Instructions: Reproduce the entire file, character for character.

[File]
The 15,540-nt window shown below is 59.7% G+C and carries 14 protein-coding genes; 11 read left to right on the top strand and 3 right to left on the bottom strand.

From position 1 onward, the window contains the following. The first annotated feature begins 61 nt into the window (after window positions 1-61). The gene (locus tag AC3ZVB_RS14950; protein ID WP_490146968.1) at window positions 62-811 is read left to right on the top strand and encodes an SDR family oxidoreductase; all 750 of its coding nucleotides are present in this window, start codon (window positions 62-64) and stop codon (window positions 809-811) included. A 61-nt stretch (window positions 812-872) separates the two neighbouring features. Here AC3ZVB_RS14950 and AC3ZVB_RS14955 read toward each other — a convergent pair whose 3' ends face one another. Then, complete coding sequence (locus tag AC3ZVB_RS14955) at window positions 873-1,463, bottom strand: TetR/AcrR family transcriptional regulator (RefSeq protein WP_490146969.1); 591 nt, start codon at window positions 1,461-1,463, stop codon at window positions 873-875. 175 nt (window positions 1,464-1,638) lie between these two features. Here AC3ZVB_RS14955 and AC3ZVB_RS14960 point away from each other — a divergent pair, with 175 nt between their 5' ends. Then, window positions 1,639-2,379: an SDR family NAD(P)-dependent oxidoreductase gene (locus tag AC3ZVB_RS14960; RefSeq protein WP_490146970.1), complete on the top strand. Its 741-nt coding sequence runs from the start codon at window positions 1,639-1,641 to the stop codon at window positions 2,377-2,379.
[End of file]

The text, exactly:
The 15,540-nt window shown below is 59.7% G+C and carries 14 protein-coding genes; 11 read left to right on the top strand and 3 right to left on the bottom strand.

From position 1 onward, the window contains the following. The first annotated feature begins 61 nt into the window (after window positions 1-61). The gene (locus tag AC3ZVB_RS14950; protein ID WP_490146968.1) at window positions 62-811 is read left to right on the top strand and encodes an SDR family oxidoreductase; all 750 of its coding nucleotides are present in this window, start codon (window positions 62-64) and stop codon (window positions 809-811) included. A 61-nt stretch (window positions 812-872) separates the two neighbouring features. Here AC3ZVB_RS14950 and AC3ZVB_RS14955 read toward each other — a convergent pair whose 3' ends face one another. Then, complete coding sequence (locus tag AC3ZVB_RS14955) at window positions 873-1,463, bottom strand: TetR/AcrR family transcriptional regulator (RefSeq protein WP_490146969.1); 591 nt, start codon at window positions 1,461-1,463, stop codon at window positions 873-875. 175 nt (window positions 1,464-1,638) lie between these two features. Here AC3ZVB_RS14955 and AC3ZVB_RS14960 point away from each other — a divergent pair, with 175 nt between their 5' ends. Then, window positions 1,639-2,379: an SDR family NAD(P)-dependent oxidoreductase gene (locus tag AC3ZVB_RS14960; RefSeq protein WP_490146970.1), complete on the top strand. Its 741-nt coding sequence runs from the start codon at window positions 1,639-1,641 to the stop codon at window positions 2,377-2,379.